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An extensive list of what can be taught in science labs and why such labs are the heart of science teaching.

Why labs should be taught (if possible) by teachers experienced in applying the discipline. And, what to do if you are not experienced in applying a discipline but must (or want to) teach a lab!


  • Science is EXPERIMENTAL! Most science jobs are not theory but hardware oriented.
  • Educational research in physics shows that student involvement is extremely important in learning.
  • Students learn experimental attitudes in labs:
    • Be suspicious of everything
    • Check everything
    • Look for a more accurate method
    • Check it several other ways
    • Are your results statistically significant?
    • What can be done with the equipment on hand?
    • Does the equipment do what I think it does?
    • What are the principle sources of error and how significant are they?
    • Is there a faster, cheaper way?
    • Can I simplify the design to make the analysis more reliable?
    • Does 'Theory' ignore effects that are important in the real world?
  • Labs build and / or correct student's intuition concerning the reality of nature in contrast to what they learned "on the street" or in lecture.
    • Labs can demonstrate the fallacy of common beliefs.
      • Such a lab might be an investigation of what does and what does not influence the period of a pendulum.
    • Labs may help build correct intuition.
      • A "plot yourself" lab can demonstrate clearly that zero velocity is not the same as zero acceleration.
  • Labs teach experimental techniques:
    • Read veneers, micrometers
    • Read manuals (e.g. find the accuracy of instruments, . . .)
    • Use Electronics: signal generators, frequency counters, multa meters, oscilloscopes, . . .
    • Design experiments to minimize errors.
  • Use computers to support experiments:
    • Take data
    • Manipulate instruments
    • Analyze data: least squares, FFT, . . .
    • Present data
    • Word-processing.
  • Learn to write competent lab reports:
    • Scientific work is useless if not communicated
    • Report writing skills are useful in all classes / jobs for the student's entire career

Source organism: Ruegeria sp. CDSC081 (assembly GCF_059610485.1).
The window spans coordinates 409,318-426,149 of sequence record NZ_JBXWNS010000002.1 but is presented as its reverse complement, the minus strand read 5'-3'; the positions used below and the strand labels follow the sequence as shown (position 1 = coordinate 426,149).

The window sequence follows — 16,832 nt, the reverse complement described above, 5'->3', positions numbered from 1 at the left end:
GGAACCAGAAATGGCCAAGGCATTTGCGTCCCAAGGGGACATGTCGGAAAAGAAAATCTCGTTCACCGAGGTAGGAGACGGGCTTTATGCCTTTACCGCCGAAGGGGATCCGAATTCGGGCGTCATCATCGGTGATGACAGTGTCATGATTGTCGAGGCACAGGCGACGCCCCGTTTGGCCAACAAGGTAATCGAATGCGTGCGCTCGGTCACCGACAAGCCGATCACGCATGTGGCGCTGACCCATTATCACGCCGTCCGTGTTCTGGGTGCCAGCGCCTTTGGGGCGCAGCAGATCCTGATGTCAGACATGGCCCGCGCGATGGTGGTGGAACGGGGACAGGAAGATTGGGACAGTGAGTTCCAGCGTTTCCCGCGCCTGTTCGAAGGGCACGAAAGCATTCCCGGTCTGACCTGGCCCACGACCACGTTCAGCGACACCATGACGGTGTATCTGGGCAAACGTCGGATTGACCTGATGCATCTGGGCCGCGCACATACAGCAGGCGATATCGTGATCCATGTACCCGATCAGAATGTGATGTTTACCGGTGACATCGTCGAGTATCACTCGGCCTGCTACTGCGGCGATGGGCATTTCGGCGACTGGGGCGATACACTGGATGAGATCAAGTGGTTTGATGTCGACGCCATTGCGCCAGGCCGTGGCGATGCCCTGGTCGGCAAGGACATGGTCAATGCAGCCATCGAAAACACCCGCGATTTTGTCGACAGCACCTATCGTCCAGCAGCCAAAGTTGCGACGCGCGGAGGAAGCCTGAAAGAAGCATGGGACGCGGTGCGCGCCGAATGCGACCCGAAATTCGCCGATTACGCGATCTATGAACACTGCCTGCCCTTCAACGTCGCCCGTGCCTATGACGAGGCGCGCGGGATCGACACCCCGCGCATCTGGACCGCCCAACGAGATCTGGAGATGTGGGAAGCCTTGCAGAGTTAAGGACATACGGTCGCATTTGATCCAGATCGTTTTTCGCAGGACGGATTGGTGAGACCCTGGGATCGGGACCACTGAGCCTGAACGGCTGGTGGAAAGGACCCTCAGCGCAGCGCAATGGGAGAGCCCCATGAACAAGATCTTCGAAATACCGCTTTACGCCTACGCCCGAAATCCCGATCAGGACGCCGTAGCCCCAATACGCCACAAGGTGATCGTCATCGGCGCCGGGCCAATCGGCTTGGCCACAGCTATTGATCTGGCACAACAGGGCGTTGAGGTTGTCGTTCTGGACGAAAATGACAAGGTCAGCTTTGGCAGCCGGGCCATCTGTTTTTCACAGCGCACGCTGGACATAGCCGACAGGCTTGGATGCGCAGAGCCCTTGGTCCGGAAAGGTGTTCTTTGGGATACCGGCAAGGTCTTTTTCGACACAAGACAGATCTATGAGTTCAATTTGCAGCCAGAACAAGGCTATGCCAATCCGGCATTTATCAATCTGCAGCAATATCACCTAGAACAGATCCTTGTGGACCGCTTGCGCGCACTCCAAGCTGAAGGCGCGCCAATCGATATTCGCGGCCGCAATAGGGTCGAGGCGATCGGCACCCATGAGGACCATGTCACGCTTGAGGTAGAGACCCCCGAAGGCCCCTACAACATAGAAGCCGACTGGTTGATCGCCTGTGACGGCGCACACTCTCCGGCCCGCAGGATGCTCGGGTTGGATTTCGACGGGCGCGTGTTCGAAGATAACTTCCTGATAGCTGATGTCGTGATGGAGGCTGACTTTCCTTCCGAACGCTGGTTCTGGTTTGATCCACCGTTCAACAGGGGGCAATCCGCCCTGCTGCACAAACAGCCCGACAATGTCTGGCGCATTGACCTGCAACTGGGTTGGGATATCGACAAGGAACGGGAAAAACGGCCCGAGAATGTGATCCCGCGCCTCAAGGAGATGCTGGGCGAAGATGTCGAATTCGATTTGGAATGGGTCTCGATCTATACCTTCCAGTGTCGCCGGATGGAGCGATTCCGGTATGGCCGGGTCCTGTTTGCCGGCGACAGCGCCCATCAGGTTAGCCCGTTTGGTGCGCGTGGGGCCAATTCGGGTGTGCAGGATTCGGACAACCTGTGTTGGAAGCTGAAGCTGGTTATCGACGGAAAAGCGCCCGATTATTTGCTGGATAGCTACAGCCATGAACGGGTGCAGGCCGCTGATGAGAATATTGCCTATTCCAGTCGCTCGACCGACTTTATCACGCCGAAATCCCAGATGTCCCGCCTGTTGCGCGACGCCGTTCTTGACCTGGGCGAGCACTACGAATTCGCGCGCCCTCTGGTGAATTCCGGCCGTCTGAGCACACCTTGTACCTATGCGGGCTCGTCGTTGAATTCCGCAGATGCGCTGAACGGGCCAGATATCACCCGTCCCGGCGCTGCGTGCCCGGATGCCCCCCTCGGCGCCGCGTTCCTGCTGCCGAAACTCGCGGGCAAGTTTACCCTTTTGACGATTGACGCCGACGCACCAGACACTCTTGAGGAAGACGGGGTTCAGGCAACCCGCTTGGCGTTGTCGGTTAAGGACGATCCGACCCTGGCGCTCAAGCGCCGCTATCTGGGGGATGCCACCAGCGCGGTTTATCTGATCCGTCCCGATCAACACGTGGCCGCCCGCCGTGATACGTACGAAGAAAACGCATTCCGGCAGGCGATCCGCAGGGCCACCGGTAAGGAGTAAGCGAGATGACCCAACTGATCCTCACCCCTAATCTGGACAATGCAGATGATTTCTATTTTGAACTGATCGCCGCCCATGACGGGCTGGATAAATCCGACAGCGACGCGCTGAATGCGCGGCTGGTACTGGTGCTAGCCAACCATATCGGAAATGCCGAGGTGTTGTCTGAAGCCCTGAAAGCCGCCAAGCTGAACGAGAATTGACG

• Reenact historic experiments: e.g. Milliken Oil Drop, e/m of electron, . . .
  • Learn "Tricks of the Trade"
    • How to avoid being electrocuted.
    • How to avoid eye damage from lasers.
    • How to protect equipment: e.g. how to plug and unplug wires, . . .
  • How to check whether equipment is working properly:
    • Do lights light?
    • Does it measure a known value correctly?
    • Are the readings reasonable?
      • Does it zero with no input?
      • Are calibration and range knobs where you intend?
  • Learn to use the common "Tools of the Trade":
    • NOT special purpose equipment only seen in school labs
    • NOT as black boxes but with enough understanding to use similar equipment (older, newer, other purpose,   or made by another manufacturer)
    • NOT to "Prove Theory"
      • This is contrary to everything science stands for!
      • Experiments suggest theories, disprove theories, at best experiments fail to disprove theories (i.e. "the results of this experiment are compatible with theory to within the accuracy of this experiment").
  • Students learn to think about the real world, not just juggle numbers.
  • Observe startling results illustrating things that are hard to believe until seen with ones own eyes (versus cross B force, superconductivity, critical damping, virtual images, . . .)
  • Have fun actually using physics!
  • Students have to use their knowledge of physics to design their own experiments: learn by doing!

 

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